For example, author Wray Herbert notes in a HuffPost Blog on “What’s a GPA?” that “Nicole Stephens and Mesmin Destin of Northwestern and MarYam Hamedani of Stanford have devised a novel intervention that — instead of playing down social background — encourages disadvantaged college freshmen to explore the ways in which their social backgrounds are shaping their college experience and limiting their opportunity. The idea is that learning about class differences, and why they matter, can empower students with strategies for success.” The intervention uses group dialogue to challenge students in their approach to learning, asking for help, and overcoming setbacks.

Economic status is a dimension of diversity that is often neglected in favor of race alone. But the ability to create effective diversity and inclusion interventions on college campuses may entail broadening the definition of diversity, and expanding its scope among all students. What will it mean to your office? What will it mean for your students? I sense that “back to school” can open up a whole new avenue of opportunity, and achievement, for everyone.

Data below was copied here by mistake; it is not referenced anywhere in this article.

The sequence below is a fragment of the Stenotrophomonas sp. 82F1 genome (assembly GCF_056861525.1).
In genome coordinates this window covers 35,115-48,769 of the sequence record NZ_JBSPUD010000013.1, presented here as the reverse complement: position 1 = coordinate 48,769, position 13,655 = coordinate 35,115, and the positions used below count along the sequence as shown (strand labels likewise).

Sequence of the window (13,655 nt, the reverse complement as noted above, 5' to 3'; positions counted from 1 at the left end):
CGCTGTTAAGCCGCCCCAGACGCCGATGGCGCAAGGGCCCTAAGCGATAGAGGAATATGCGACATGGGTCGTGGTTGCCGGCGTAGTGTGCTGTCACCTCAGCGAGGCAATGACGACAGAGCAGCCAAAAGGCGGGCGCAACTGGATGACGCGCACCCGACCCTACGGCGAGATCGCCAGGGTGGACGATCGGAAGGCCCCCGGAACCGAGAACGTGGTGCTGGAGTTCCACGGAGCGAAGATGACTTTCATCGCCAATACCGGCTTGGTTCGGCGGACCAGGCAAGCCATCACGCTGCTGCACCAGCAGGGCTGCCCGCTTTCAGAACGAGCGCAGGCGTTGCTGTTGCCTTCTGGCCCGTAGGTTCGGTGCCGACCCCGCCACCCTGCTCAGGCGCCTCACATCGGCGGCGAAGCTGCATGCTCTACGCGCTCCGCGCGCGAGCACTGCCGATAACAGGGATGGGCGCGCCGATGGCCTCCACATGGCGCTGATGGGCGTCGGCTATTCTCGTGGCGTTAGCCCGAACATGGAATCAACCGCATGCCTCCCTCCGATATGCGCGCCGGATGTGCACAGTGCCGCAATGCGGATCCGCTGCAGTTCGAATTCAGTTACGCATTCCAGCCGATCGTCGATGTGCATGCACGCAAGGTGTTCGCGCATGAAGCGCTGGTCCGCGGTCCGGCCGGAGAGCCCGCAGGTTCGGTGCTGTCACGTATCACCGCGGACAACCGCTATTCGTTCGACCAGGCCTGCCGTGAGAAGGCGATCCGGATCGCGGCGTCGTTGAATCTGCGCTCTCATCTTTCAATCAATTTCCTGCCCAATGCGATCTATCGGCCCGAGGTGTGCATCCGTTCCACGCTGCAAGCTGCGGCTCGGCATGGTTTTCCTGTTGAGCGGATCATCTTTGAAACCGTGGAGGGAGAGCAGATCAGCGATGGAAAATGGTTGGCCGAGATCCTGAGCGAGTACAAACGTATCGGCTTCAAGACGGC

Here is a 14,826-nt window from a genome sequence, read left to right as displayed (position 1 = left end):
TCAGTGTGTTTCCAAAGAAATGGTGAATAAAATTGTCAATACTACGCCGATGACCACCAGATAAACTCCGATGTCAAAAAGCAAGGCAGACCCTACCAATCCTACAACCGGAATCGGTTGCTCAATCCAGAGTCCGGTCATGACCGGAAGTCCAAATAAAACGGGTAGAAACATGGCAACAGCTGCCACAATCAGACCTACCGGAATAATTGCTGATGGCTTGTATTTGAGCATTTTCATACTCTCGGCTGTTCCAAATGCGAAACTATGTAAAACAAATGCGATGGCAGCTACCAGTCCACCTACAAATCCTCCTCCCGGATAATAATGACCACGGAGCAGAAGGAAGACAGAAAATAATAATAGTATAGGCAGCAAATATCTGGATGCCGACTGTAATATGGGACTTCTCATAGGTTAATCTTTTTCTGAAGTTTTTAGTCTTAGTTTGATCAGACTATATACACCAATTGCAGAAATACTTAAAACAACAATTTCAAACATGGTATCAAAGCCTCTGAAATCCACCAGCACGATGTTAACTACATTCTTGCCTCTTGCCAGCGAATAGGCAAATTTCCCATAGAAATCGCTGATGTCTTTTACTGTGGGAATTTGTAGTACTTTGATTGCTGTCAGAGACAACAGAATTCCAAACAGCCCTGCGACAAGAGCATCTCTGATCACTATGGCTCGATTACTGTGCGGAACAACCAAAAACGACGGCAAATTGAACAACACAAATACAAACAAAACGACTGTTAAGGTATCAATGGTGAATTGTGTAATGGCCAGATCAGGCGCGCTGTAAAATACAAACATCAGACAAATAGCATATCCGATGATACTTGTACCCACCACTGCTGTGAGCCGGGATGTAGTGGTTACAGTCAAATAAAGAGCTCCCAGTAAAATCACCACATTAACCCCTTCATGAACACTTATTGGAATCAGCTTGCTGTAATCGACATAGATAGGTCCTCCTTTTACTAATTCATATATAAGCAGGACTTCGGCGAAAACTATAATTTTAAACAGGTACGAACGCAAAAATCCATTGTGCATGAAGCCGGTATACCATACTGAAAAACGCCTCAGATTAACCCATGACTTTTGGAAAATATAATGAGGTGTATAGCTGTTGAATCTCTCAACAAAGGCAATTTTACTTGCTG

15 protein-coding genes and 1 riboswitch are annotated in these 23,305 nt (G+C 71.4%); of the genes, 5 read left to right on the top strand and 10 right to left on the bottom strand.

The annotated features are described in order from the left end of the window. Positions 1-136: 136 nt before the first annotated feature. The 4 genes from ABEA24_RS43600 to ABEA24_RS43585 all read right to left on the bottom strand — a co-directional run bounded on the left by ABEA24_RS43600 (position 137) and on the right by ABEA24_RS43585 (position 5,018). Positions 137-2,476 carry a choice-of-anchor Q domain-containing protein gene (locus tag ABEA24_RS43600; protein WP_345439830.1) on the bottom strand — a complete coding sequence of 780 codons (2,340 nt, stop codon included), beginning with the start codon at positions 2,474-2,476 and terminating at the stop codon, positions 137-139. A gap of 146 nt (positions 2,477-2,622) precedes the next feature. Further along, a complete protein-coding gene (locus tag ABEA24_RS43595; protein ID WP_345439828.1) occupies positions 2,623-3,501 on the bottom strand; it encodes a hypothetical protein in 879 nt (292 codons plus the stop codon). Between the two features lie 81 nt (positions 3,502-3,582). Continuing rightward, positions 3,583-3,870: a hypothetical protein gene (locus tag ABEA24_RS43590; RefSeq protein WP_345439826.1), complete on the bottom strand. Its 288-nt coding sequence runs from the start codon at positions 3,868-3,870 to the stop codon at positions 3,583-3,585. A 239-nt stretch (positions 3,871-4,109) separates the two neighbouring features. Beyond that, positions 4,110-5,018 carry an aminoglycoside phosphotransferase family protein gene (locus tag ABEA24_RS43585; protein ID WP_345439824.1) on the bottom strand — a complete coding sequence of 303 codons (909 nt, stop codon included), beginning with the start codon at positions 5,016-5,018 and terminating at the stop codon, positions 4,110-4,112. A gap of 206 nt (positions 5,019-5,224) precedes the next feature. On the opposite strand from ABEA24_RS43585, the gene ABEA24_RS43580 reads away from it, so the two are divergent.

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Leah Smiley is the President of the Society for Diversity, the #1 and largest professional association for diversity and inclusion. For more information about the Society for Diversity, log onto http://www.societyfordiversity.org.

2014 Diversity Certification Deadline is Quickly Approaching

The last exam window for diversity certification in 2014 will close on August 22nd. Those interested in earning their Certified Diversity Professional (CDP) or Certified Diversity Executive (CDE) credentials this year will need to apply for the November testing window, in which classes will begin in September. This certification is open to anyone in the field of diversity and inclusion, human resources, legal/risk management, marketing, or in an international supervisory position.

Each year the Institute for Diversity Certification (IDC) has four opportunities for those in the field of diversity and inclusion to take classes, pass an exam and complete a project to earn their diversity credentials. These credentials allow them to establish credibility as experts and differentiate themselves from other practitioners. They also indicate achievement and excellence because candidates must pass the online, proctored exam with an 80% or better.

“Those who have earned their credentials can see how they are better able to impact the businesses that they work for,” explains Ed Burns, CDP, Registrar for IDC. “They gain valuable knowledge that they can take back to the workplace and make change happen.”